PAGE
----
Using discarded materials found in city streets, dumpsters and building sites around the San Francisco/Oakland Bay Area, Kathleen King creates new ambient unities, making abstract assemblages that respond to her experiences on these streets, in empathy with people and phenomena encountered.
King has developed a visual language that addresses hierarchies, such as those proposed by modernism, including urban architecture, city planning, and directional signage. In her treatment of materials—building from scraps, cutting and leaving holes, revealing the mechanics of the works production— and in her use of design strategies such as approximate measurement, and asymmetrical patterning, King makes works that cultivate an awareness of the ways in which everyday life is conditioned and controlled and how control is subverted.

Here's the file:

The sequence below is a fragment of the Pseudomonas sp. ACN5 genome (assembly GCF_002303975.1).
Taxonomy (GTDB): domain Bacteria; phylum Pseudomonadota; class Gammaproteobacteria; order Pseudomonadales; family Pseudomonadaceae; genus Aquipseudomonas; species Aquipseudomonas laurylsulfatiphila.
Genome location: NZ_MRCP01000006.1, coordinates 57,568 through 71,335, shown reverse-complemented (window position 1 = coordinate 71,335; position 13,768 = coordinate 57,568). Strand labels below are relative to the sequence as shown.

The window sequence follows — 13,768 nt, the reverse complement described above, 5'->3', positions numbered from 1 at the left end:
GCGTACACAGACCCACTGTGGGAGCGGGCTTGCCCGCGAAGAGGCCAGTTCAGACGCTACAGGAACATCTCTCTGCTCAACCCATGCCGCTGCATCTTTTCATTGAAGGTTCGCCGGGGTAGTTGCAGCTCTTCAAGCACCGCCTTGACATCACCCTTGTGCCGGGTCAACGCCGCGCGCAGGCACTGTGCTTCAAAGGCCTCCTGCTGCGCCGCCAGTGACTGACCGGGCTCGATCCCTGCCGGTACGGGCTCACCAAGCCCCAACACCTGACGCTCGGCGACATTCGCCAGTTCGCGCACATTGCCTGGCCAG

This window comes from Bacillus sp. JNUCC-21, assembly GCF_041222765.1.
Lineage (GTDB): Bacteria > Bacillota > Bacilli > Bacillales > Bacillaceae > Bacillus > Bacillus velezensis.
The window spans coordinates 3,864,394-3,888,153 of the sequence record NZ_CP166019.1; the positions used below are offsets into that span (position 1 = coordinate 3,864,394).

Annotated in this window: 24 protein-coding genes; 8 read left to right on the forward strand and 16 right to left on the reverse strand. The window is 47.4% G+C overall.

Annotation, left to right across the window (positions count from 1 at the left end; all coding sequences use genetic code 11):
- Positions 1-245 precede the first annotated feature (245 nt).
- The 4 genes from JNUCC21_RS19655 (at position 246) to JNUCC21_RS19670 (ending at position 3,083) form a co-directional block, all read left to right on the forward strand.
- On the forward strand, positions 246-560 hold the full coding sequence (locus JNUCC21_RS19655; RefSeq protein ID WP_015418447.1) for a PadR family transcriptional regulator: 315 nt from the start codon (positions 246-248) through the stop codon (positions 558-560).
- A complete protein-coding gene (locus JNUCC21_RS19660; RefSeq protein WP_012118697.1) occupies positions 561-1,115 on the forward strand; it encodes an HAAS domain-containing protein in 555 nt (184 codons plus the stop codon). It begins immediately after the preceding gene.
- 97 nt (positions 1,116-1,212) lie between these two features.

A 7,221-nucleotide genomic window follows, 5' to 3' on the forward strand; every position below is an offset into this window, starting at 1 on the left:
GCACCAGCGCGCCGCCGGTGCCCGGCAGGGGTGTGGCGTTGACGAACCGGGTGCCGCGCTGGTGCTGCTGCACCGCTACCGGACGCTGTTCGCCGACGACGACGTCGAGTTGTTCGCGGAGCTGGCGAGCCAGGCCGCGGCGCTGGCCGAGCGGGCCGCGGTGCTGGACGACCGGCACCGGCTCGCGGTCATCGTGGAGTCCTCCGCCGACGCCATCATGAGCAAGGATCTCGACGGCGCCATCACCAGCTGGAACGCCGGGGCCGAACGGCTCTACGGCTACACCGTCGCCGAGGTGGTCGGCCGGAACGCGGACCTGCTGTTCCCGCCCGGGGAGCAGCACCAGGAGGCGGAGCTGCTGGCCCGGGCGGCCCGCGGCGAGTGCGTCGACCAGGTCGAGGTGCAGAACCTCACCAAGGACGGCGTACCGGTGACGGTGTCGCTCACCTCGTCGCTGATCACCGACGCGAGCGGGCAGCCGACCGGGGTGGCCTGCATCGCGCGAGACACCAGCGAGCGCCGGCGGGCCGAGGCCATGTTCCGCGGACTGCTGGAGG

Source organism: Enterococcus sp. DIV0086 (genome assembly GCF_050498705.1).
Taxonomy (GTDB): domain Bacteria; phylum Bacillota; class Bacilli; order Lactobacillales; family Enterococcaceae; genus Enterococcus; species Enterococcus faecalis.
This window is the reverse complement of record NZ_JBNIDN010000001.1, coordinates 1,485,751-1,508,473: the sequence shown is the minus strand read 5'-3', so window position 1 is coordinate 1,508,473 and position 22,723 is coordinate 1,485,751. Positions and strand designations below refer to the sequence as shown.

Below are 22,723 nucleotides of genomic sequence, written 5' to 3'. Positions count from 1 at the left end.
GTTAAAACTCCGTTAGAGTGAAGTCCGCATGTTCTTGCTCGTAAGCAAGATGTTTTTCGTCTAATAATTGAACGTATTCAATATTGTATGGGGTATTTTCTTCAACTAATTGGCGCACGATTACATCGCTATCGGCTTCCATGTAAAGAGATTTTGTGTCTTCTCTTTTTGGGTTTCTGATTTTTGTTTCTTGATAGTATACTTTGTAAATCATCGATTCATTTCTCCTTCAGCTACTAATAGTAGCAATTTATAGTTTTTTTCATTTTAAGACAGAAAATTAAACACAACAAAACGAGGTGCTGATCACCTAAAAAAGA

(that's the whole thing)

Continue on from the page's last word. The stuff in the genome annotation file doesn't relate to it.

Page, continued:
Working in the intersection of place, space and materials, King seeks to draw attention to how people make their social environments and are in turn made by them.
Kathleen King was born in Oakland, CA and has a BA in Art from the University of California, Berkeley. Her work has been exhibited at Mercury 20 Gallery, The Compound Gallery, Pro Arts, the Marin Museum of Contemporary Art and the City of Berkeley’s Martin Luther King, Jr. Civic Center Building. Her work is represented in numerous private collections.